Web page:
In “Finding the Forgotten,” Simon Lee writes about the Caribbean Memory Project (CMP), an online resource “to promote public awareness and participation in the collection and circulation of everyday archives for cultural, social and historical research.” The project was co-founded by Dr. Kevin Browne (Syracuse University) and film producer and scriptwriter Dawn Cumberbatch. Here are a few excerpts on the Caribbean Memory Project; check out the full article in the link below:
[. . .] The genesis of CMP is grounded in the recent personal past of its founders. Browne, who left Trinidad in 1989 before entering the sixth form at Presentation College Sando, experienced an epiphany on the day in 2004 when he simultaneously received his acceptance at Penn State to read for his PhD and news of his grandmother’s death. Returning for her funeral he was shocked to find out so late in the day, that she had been a teacher. “This project was born of shame” (at his ignorance of this piece of family history) and he resolved to pursue his doctoral research “in honour of her.” His sense of loss informed his dissertation and the book Tropic Tendencies published in 2013, “a work of reconstruction”, which set out to answer the question “What is Caribbean Rhetoric and its role in popular culture.” Tropic Tendencies initiated “a conversation about the tasks we Caribbeans face” by re-viewing vernacular cultural expressions through the filter of the “carnivalesque” and the performative displays which developed “in response to a historical situation” and “misrepresentation.”
Cumberbatch recalled meeting Browne shortly after her mother’s death, when sorting through her mother’s possessions she became acutely aware of the imperative of “preserving heritage” and Browne’s archiving project immediately resonated with her.
As Browne explained, CMP seeks to go beyond the accumulation of artefacts, stories and images to form passive archives, or simply recognizing oral and folk traditions, to embrace “the aural, dance, humour and the matrix of intellectual and spiritual activities, which can raise community consciousness.” The project is informed by a sense of urgency, driven not only by the erasure of Caribbean cultural expressions by the exigencies of globalization but also by the awareness that “We’re in global crisis. The sanctity of humanity and ideas is threatened. There’s a lot we’ve forgotten.”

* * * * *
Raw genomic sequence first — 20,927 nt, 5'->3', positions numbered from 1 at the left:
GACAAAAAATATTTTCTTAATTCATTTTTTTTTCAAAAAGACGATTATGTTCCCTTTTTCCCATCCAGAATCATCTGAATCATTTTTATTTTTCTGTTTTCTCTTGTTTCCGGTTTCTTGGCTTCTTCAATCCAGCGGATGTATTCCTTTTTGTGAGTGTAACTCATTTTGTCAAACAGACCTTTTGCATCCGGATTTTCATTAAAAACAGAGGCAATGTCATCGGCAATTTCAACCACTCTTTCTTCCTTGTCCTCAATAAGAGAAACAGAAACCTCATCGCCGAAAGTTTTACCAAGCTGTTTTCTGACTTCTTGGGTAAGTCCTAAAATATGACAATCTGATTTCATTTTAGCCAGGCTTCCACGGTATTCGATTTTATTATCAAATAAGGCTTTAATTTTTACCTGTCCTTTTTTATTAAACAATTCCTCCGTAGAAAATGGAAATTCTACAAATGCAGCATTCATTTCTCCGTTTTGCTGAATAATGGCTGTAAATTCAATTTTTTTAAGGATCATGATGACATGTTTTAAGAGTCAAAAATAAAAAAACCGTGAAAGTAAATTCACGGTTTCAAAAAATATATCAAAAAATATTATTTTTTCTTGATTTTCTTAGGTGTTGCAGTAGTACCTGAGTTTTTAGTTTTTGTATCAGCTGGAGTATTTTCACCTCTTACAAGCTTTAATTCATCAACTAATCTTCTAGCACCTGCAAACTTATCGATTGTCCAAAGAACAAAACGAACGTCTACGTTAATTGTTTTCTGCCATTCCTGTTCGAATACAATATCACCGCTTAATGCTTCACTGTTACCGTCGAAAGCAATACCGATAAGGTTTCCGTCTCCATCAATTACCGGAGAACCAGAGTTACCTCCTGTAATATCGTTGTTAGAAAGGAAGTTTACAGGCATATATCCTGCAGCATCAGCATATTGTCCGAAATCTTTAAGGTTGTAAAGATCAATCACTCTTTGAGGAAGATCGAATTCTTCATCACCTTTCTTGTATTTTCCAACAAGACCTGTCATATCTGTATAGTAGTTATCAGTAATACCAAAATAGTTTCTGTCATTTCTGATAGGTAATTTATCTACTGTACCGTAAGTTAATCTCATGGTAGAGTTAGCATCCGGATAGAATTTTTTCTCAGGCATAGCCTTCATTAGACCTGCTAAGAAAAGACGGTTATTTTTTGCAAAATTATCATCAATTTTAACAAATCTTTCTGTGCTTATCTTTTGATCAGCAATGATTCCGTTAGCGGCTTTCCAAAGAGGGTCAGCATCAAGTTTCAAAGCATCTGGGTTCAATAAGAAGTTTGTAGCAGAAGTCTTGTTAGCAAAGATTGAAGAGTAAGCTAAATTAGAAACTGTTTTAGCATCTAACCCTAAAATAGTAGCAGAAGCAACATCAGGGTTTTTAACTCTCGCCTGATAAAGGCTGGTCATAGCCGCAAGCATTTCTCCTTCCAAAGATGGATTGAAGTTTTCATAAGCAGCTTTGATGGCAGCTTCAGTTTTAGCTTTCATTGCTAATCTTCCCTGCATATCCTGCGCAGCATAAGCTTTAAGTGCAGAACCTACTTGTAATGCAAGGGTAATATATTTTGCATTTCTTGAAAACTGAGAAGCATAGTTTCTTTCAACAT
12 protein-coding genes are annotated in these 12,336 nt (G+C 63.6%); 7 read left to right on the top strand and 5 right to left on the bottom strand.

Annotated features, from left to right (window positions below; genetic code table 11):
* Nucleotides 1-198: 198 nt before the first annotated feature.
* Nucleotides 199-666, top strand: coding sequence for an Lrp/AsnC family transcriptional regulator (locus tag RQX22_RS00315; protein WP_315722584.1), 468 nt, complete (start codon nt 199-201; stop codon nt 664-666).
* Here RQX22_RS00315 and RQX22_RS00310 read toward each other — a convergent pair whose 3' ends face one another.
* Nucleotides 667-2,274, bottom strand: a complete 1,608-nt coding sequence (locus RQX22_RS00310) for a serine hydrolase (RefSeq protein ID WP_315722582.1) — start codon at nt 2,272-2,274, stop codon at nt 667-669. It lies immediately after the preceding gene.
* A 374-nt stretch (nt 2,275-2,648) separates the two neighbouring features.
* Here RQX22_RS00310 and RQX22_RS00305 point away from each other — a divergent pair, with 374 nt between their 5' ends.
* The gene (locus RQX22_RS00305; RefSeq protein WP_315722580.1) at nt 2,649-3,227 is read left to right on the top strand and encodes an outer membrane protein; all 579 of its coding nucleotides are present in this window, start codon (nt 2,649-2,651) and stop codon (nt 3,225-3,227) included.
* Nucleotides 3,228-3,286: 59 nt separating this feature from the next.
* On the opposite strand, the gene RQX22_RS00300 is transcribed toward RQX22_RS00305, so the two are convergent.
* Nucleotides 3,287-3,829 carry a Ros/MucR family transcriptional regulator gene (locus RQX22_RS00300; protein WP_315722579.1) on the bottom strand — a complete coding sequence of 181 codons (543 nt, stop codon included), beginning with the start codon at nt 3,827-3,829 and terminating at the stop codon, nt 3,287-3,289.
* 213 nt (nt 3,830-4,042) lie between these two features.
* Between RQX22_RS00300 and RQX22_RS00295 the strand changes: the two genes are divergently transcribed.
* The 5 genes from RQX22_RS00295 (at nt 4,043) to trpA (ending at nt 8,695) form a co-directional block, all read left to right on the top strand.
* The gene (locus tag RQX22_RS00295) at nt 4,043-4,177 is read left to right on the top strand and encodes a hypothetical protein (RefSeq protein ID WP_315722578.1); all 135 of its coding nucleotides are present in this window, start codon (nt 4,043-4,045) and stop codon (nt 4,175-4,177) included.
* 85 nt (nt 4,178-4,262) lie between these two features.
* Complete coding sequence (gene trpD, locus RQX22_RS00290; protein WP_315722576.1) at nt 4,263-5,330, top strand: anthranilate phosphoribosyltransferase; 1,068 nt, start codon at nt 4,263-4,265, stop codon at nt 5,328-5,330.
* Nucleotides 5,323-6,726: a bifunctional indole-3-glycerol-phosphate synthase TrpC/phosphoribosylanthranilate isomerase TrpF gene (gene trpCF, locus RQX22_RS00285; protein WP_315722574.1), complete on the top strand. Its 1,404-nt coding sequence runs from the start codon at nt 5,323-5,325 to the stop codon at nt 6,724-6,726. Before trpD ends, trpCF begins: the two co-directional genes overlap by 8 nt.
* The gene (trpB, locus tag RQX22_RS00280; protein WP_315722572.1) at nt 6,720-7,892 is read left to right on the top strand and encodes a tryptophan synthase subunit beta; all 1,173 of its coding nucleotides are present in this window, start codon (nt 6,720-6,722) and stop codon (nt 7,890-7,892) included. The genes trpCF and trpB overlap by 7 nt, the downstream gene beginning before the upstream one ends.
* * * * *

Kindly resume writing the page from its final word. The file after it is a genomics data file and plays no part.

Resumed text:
[. . .] After meeting Cumberbatch, Browne began Foundation(s), a digital vernacular archive, focused on “the digital curation, rhetorical research and free distribution of texts of Caribbean import”, which provided the developmental platform necessary for CMP. Browne is an unusual, arguably unique postmodern Anglophone Caribbean scholar/archivist/photographer/poet/blogger; one of a rare breed who is not shy to marry theory and practice, in a praxis which interrogates such fundamentals as: “Who am I? Where are we going? What are we supposed to be doing?” He’s unusual in that having experienced the visceral life on the ground (poverty, violence) along with migration, exile, isolation and a belated cerebral career (after serving as a US marine), his intellectual focus and strategies of enquiry are founded on his vernacular roots, and by extension those of all Caribbeans.
Furthermore his theory(ies) are grounded in precisely that vernacular “everyday” life we all experience, but mostly take for granted or dismiss in a digital landscape clogged with info overload. If we can’t keep up with Facebook, Twitter and the rest of the social media, is there any time left for the past? The past of old family snapshots, documents and all the detritus, we’re tempted to simply delete? Browne appropriates the same digital media, which is an inescapable facet of our globalized postmodern world, to allow an egalitarian access to a framing of what we take as mundane products and expressions of the past, in order to reconsider our present and future. [. . .]
For full article, see http://www.guardian.co.tt/lifestyle/2015-05-27/finding-forgotten